The Show (3/5)
While still running the wildly successful American Horror Story series, creator Ryan Murphy decided to shift his focus to create another mini-series: American Crime Story. Running on FX, the first season of American Crime Story focuses on the infamous O.J. Simpson murder trial, with Cuba Gooding Jr. playing O.J., and a well-known cast that features John Travolta, Sarah Paulson, Nathan Lane, Courtney Vance, Bruce Greenwood, David Schwimmer, and Kenneth Choi. It is an all-star lineup which helped propel the show to 22 Emmy Awards nominations, but it certainly was not as great as advertised.
Part of the issue with American Crime Story was that it was overacted. Many of the scenes left me rolling my eyes, as the drama was turned up to “10” but the acting remained subpar. As great as some of the names in the cast may be, many of them were poorly cast or did not perform well in their roles. The prime example is John Travolta, who just looked strange in his role as Robert Shapiro. Travolta honestly looked like he was wearing a bad Halloween mask for the entirety of the show, and he looked nothing like the real-life Shapiro. His acting was okay, but when you look like a melting wax figure of the man you are supposed to portray.
I had a similar issue with David Schwimmer, who plays Robert Kardashian. I may not be alone in this, but to me, anytime I see David Schwimmer I can only see Ross from Friends, which essentially makes this show “The One Where Ross Defends O.J.”. I had a similar issue with Schwimmer in Band of Brothers, and it is not surprising that he does not show up in many movies or television shows these days; I don’t think that this perception is unique to me. Basically, the entire O.J. legal team is a disaster in terms of performance and casting, but thankfully Courtney Vance, who plays O.J.’s other lawyer Johnnie Cochran, is very solid in his role and is one of the major highlights.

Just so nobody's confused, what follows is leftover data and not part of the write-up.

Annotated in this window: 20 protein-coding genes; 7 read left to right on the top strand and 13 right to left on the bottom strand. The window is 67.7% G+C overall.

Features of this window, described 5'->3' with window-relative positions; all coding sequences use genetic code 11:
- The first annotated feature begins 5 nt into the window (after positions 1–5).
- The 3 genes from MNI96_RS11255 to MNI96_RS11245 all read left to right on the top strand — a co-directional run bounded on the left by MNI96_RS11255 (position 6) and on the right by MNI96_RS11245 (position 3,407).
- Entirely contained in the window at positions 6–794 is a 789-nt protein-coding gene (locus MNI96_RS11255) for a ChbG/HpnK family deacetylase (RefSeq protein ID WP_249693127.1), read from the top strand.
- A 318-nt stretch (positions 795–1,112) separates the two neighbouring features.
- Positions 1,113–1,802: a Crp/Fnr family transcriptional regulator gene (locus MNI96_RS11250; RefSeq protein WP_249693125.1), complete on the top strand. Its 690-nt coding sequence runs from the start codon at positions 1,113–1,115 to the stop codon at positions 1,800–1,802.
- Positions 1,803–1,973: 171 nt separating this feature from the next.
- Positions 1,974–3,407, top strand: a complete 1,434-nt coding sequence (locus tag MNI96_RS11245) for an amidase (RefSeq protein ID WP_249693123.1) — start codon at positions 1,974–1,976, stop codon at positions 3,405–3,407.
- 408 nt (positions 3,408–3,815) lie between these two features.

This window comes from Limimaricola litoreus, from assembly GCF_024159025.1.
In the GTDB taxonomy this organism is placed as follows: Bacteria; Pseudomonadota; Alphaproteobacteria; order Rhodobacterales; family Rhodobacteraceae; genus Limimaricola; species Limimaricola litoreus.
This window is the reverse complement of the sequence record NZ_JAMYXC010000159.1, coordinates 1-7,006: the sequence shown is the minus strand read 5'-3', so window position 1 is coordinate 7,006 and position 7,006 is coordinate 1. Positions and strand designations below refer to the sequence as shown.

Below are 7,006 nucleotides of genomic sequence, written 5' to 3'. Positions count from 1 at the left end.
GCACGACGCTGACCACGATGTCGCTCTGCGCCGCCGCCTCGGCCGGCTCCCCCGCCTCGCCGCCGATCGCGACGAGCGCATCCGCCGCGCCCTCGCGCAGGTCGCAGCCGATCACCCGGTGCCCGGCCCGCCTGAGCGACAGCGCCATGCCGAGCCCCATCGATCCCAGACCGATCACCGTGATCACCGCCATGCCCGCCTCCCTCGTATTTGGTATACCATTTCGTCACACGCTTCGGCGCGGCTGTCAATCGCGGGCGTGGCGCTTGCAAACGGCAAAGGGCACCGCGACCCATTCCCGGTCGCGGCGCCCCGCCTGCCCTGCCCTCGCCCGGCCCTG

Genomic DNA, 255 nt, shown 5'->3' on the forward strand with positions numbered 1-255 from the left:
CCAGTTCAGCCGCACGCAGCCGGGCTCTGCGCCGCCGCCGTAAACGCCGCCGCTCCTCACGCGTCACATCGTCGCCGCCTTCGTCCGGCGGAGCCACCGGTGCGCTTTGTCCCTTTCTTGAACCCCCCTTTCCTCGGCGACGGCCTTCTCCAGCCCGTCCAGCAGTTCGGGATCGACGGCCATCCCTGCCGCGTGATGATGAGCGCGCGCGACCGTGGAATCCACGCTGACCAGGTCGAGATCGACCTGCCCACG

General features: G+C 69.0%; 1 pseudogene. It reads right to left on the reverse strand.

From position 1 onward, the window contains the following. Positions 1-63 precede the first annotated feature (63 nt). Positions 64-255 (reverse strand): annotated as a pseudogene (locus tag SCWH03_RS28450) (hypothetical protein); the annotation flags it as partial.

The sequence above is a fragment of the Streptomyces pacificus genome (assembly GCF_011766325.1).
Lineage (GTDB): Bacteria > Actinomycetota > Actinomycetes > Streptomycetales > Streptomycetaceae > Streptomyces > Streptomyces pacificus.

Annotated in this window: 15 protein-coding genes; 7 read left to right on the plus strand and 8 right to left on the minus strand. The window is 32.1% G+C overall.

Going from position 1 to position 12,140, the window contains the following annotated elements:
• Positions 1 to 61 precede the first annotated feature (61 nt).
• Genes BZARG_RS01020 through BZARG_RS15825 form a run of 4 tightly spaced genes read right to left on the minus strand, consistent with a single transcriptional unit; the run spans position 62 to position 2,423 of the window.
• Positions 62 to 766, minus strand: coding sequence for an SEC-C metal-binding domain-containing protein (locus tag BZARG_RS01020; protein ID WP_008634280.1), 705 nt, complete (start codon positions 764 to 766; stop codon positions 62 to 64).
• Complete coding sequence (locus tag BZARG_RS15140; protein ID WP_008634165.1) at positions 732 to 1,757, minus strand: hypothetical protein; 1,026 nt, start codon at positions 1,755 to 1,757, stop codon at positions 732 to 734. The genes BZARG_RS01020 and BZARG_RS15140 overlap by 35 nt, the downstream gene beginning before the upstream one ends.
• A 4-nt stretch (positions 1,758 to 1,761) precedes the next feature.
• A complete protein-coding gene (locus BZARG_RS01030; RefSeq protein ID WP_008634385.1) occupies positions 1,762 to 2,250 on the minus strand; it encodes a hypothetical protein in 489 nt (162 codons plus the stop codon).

There are a few other highlights, mainly Sarah Paulson as Marcia Clark (who has a great chance to win an Emmy) and Cuba Gooding, Jr. (who has a great chance as well), but the rest of the cast and the multitude of nominations surprises me a bit, especially for Travolta and Schwimmer. I am a bit negative about the show as a whole, simply because this was not even the best series on the O.J. Simpson case released this year. ESPN released a 5-part documentary series titled O.J.: Made in America that blows this show away. Obviously we are dealing with documentary versus a dramatic re-creation, but the ESPN show is head and shoulders above American Crime Story. However, the ESPN series did not get a single nomination for the Emmys this year because it ran after the cutoff date, but there is talk that it could receive an Oscar nomination for Feature Length Documentary (the series ran in theaters, making it eligible) and it should clean up at next year’s Emmy Awards once it is eligible. American Crime Story is an okay watch if you are a real “true crime” fan and love courtroom dramas, but if you are just looking for the best representation of the case, I would skip American Crime Story: The People v. O.J. Simpson and opt for O.J.: Made in America instead.
The Video (3.5/5)
American Crime Story offers a solid, but somewhat displeasing picture. The show is pretty typical of FX dramas, shot digitally but with a gritty look and feel. It looks clear and sharp, but the color is what bothered me the most. Everything seems to have a yellow/brown tint to the image, and although that would make sense for flashback scenes or things shot in the past to show age, it is distracting when used for the entire show.